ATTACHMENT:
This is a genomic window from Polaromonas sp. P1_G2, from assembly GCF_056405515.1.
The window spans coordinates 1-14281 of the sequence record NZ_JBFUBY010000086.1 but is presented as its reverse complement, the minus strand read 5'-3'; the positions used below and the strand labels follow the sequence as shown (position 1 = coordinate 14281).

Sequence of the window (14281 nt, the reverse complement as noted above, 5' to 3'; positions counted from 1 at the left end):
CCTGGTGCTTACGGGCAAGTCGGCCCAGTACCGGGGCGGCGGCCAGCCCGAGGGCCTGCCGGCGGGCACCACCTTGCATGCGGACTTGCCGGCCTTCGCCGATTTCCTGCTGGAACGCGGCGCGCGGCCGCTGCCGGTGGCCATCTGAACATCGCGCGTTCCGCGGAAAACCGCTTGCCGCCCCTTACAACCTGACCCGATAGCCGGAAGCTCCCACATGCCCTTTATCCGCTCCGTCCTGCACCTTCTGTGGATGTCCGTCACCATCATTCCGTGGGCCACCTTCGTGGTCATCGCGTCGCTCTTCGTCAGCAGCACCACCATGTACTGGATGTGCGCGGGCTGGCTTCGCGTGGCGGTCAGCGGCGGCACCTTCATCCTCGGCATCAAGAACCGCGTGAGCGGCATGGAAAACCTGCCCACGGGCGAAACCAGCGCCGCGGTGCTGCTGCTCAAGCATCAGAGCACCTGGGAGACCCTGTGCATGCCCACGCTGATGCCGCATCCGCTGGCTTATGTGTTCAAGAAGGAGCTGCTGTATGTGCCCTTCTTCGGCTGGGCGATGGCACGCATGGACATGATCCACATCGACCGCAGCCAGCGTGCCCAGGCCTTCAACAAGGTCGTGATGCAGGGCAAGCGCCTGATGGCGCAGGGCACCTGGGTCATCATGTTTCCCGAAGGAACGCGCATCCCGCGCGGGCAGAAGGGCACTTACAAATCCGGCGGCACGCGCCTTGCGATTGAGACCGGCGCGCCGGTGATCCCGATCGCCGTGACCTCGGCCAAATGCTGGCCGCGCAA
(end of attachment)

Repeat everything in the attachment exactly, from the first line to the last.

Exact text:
This is a genomic window from Polaromonas sp. P1_G2, from assembly GCF_056405515.1.
The window spans coordinates 1-14281 of the sequence record NZ_JBFUBY010000086.1 but is presented as its reverse complement, the minus strand read 5'-3'; the positions used below and the strand labels follow the sequence as shown (position 1 = coordinate 14281).

Sequence of the window (14281 nt, the reverse complement as noted above, 5' to 3'; positions counted from 1 at the left end):
CCTGGTGCTTACGGGCAAGTCGGCCCAGTACCGGGGCGGCGGCCAGCCCGAGGGCCTGCCGGCGGGCACCACCTTGCATGCGGACTTGCCGGCCTTCGCCGATTTCCTGCTGGAACGCGGCGCGCGGCCGCTGCCGGTGGCCATCTGAACATCGCGCGTTCCGCGGAAAACCGCTTGCCGCCCCTTACAACCTGACCCGATAGCCGGAAGCTCCCACATGCCCTTTATCCGCTCCGTCCTGCACCTTCTGTGGATGTCCGTCACCATCATTCCGTGGGCCACCTTCGTGGTCATCGCGTCGCTCTTCGTCAGCAGCACCACCATGTACTGGATGTGCGCGGGCTGGCTTCGCGTGGCGGTCAGCGGCGGCACCTTCATCCTCGGCATCAAGAACCGCGTGAGCGGCATGGAAAACCTGCCCACGGGCGAAACCAGCGCCGCGGTGCTGCTGCTCAAGCATCAGAGCACCTGGGAGACCCTGTGCATGCCCACGCTGATGCCGCATCCGCTGGCTTATGTGTTCAAGAAGGAGCTGCTGTATGTGCCCTTCTTCGGCTGGGCGATGGCACGCATGGACATGATCCACATCGACCGCAGCCAGCGTGCCCAGGCCTTCAACAAGGTCGTGATGCAGGGCAAGCGCCTGATGGCGCAGGGCACCTGGGTCATCATGTTTCCCGAAGGAACGCGCATCCCGCGCGGGCAGAAGGGCACTTACAAATCCGGCGGCACGCGCCTTGCGATTGAGACCGGCGCGCCGGTGATCCCGATCGCCGTGACCTCGGCCAAATGCTGGCCGCGCAA